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Discretion  by Bodkin

Brothers Beneath the Skin

The clear music of elven laughter rang from the trees like the chuckling of a small stream bubbling up among rocks.  Only the flick of Gimli’s dark eyes revealed that he was checking on the whereabouts of his elf.

‘You grew up with them as brothers?’ he grumbled.  ‘It is a wonder that you are as sane as you are.’

‘Indeed,’ Faramir remarked carefully, ‘they seem much more precipitate than their lady sister.’

Elessar, King of the United Realm, smiled enigmatically.  ‘Do not underestimate them,’ he advised. 

‘Light-minded elves,’ Gimli snorted.

A deserted bird’s nest disintegrated into its component twigs and moss, scattering the debris over the three on the ground.  ‘Light-minded elves with excellent hearing,’ called one of Elrond’s sons from his perch in the tree.

‘And a good aim,’ added the other.

‘They are not as foolish as they would have you think,’ Aragorn said, loud enough for there to be no doubt that his foster brothers heard him.  ‘You have seen them in battle, Gimli – they are competent warriors.’

‘I will grant them that,’ he answered grudgingly, remembering the deadly visions of dancing death that had blazed before the Black Gate.

‘And Lady Galadriel’s grandsons,’ Faramir mused with apparent irrelevance, idly tossing pebbles into the water.

‘That, too,’ the dwarf nodded, looking as the man beneath his bushy brows.

Aragorn glanced at his Steward with a fractional lift of his eyebrow.  ‘Let us seek some fish for supper, Elladan,’ he commanded.  ‘I would rather not waste this rare opportunity to escape all the tedious formality that goes with kingship.’

‘I hope you are ready to get wet, Estel,’ Elladan teased, leaping from his branch to land lightly beside the former ranger.  ‘I have never known you to return from a fishing expedition in dry clothes.’

‘That is because you have always known me to go fishing with you,’ his foster brother said dryly.  ‘Most people find that I am pretty capable.’

‘I think you will find that only Arwen claims that,’ Elrohir said solemnly.

‘Or does she insist that he is pretty and capable?’ Elladan asked.

‘It is pretty frightening to think of what she finds him capable.’

‘They are mad,’ Gimli murmured with conviction as they led Aragorn away.

‘They only want you to think they are,’ Legolas shrugged, as he rejoined them.  ‘They hide behind a mask of mirth.’  He glanced upstream where Aragorn and the twins continued to tease each other.   ‘They are losing much of what they hold most dear, one way and another.  We cannot begrudge them their laughter.’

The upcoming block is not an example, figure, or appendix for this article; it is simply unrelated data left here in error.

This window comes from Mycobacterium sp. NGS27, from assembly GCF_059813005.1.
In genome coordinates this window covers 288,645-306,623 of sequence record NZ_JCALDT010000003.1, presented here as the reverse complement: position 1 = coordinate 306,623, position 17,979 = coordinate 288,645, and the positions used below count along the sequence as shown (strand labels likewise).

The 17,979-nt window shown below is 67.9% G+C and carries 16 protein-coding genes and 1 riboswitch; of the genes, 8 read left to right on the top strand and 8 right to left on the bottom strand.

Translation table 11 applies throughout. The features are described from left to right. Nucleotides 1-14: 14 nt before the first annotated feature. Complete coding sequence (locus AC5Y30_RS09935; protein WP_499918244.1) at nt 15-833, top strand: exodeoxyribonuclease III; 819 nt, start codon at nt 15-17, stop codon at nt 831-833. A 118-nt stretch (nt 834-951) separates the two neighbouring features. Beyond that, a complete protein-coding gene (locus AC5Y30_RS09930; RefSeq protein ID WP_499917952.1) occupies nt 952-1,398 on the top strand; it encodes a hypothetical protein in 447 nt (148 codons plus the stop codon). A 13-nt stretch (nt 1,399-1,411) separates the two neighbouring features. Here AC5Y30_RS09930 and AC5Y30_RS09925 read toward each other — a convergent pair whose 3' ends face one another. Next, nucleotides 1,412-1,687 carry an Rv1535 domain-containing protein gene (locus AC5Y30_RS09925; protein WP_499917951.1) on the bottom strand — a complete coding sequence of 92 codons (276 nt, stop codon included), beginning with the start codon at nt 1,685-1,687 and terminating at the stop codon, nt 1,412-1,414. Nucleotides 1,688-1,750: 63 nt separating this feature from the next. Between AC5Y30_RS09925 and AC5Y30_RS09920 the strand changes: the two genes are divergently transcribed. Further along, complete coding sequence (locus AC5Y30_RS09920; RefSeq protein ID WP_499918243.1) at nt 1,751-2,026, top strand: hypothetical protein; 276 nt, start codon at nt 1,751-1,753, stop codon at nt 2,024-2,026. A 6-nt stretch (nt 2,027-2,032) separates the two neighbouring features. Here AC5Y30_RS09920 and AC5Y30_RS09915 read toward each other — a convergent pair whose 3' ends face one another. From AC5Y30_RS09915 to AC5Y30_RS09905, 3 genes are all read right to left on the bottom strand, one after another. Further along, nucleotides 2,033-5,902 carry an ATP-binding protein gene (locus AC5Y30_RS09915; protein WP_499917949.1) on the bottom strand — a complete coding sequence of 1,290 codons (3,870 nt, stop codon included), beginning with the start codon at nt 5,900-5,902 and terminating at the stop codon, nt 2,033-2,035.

Gimli grunted.  One of the things he found hardest to understand about these flighty elves was the deep core of sadness that seemed to fester in them.  He would have thought that living for ever would have taught them to let go of sorrow – but they seemed to treasure it as the price they had to pay.  He lifted his head as one of the two identical voices demanded that his brother took the fish he had apparently just caught, rising then in pitch as the creature slithered free, only to end his speech in a growlingly expressed phrase – in Khuzdul?

He frowned.  Where had the youthful-looking elf learned that?  And, he thought, as the words registered rather than the language, what in Arda did he think he had said?  Behind his extensive beard, a smile started to spread across Gimli’s face.  The picture of those two offering themselves naked to be footstools for the comfort of aged matriarchs was one that would remain with him as long as he lived. 

Only, his jaw tightened as the thought occurred, he was not having his elf made a mockery by dwarves with more pride than sense.  If he was going to take Legolas up on his agreement to visit the Lonely Mountain – and he fully intended to do so – he was going to have to see that no-one could take him for a fool.  He was not prepared to reveal the secrets of his race – not even to one declared a dwarf-friend – but he would have to see that Legolas knew enough not to fall for the trick that had been played on the sons of Elrond.

Aragorn returned a laughing insult to his brothers.  He wished to lick the dirt from a master smith’s boot, did he?  Gimli shook his head.  He would have to have a word with the ranger.  He could not allow the King of Gondor and Arnor to go round using that kind of language.  He would just have to swear him to secrecy first.  He really would not want to be the dwarf to reveal this matter to the Peredhel.  They were, after all, remarkably quick with their blades – and it was too good a joke to spoil.

Faramir stirred up the fire.  ‘It is a shame we cannot stay longer,’ he said regretfully.  ‘It has been a pleasure to get away from the city.’

‘It has that, lad,’ Gimli agreed.

‘But we do not have to leave yet,’ Legolas told them, as he moved reluctantly away from the tree that had been absorbing his attention.  ‘We have time to eat – and sing.  We can ride back under the stars.’

Gimli grinned.  ‘I have a song or two I could teach you, elf,’ he said.  ‘I would not want to get you drunk at that feast I have been promising you without your knowing the right words.  That would never do.’

 





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